He thought he was through with hockey. Or rather, that hockey was through with him.
His playing career cut short by concussions, Jason Botterill was stickhandling towards the boardroom, a masters of business degree in his back pocket and dreams of corporate finance in his head.
But try as he might, the Winnipegger couldn't shake the game.
This past week Botterill combined the best of both worlds, taking a front office job with the Pittsburgh Penguins that'll see him crunch the numbers that matter most in today's NHL: player salaries.
The fact he's joining hockey's most promising team, with the league's marquee player in Sidney Crosby on board and a new arena on the way, isn't lost on the 31-year-old.
"It's an exciting time to be part of this organization," Botterill was saying the other day. "You look at that franchise over the past year, it's gone from one of the most unstable, looking like it was going to be moving, to the excitement and stability that Mario ... and Sidney and the rest of the players have brought."
Jobs like Botterill's are becoming as critical to the success of a team as a top-flight goaltender or shut-down defenceman.
He'll do some scouting and minor-league contract negotiations, but it's his understanding of the ins and outs of the salary cap the Pens will rely on most.
"Not just where Pittsburgh stands, but how other teams throughout the league are standing," Botterill explained. "So if Team X calls regarding a centreman, my job is to make sure my general manager, Ray Shero, understands that, yeah, that guy is a good player, but Team X also has six centremen under one-way contracts, so they're probably looking to move one."
The big challenge: how to help the Pens hang onto all their young stars, like Evgeni Malkin, Jordan Staal and Crosby, who recently signed a five-year extension worth an average $8.7 million per season?
"A big part of the job will be forecasting," Botterill said. "Right now with all the young prospects they have they're well below the salary cap. But once Sidney Crosby's new deal hits and some of these other young players come out of their entry-level contracts, obviously their value has to go up and this team is going to be a lot closer to the salary cap."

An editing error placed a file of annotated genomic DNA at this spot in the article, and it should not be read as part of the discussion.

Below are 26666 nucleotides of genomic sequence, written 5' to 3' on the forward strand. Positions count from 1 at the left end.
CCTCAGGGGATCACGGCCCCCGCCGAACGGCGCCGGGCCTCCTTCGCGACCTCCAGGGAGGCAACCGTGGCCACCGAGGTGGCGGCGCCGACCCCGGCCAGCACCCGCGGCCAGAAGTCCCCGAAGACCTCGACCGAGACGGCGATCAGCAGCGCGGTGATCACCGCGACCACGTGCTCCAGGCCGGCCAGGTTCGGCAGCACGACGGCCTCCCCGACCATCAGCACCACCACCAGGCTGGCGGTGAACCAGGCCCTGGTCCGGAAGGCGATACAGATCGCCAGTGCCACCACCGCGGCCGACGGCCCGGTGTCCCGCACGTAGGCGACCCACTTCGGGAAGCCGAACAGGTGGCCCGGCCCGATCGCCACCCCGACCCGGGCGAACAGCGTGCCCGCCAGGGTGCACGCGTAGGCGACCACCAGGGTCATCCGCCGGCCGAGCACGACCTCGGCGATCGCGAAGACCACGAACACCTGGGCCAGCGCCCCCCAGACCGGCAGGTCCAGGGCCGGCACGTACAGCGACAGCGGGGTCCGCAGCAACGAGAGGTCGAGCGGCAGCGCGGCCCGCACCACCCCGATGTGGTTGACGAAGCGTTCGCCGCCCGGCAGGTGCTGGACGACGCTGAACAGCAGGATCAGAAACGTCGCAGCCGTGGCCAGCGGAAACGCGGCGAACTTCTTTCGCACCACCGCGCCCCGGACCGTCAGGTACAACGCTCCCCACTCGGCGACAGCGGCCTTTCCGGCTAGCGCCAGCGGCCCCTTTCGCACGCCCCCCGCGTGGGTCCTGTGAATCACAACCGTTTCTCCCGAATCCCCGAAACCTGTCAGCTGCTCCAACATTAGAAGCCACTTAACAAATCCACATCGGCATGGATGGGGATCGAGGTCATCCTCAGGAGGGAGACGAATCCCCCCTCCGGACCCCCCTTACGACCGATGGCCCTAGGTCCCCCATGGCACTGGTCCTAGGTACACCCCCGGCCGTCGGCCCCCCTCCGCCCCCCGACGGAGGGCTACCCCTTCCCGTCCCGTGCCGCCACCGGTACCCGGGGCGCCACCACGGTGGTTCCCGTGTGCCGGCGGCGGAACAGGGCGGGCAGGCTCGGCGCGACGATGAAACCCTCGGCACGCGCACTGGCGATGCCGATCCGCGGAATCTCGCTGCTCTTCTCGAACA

And if you're not careful, you could wind up like the New Jersey Devils, handcuffed by the cap much of last season.
It's complex stuff. And you thought former hockey players all retired to the golf course.
Botterill turned a business degree from his college days at Michigan into a masters, making a little self-discovery along the way.
"When I first went back to business school I assumed the hockey world was done with me, and I'd move into something like commercial banking or corporate finance," he said. "But I realized that I continuously, every morning, turned on Sportscenter instead of watching CNBC, and realized it was still a passion."
Botterill spent last summer in an internship at the NHL's central registry, the office that monitors the cap. Then at last month's NHL draft he made presentations to a few organizations he thought might be looking for a cap expert.
Now he's back on a team -- using the same head that won't let him play any more.
"I guess I got out in time, so these concussions didn't have too much impact," Botterill said. "I realized I can never go back out on the ice. But the big thing they always talked about in biz school is you have to go after one of your passions.
"It's pretty much a dream job for me, coming out of college. I'm going to get up every morning excited about somehow trying to make the Pittsburgh Penguins a better team."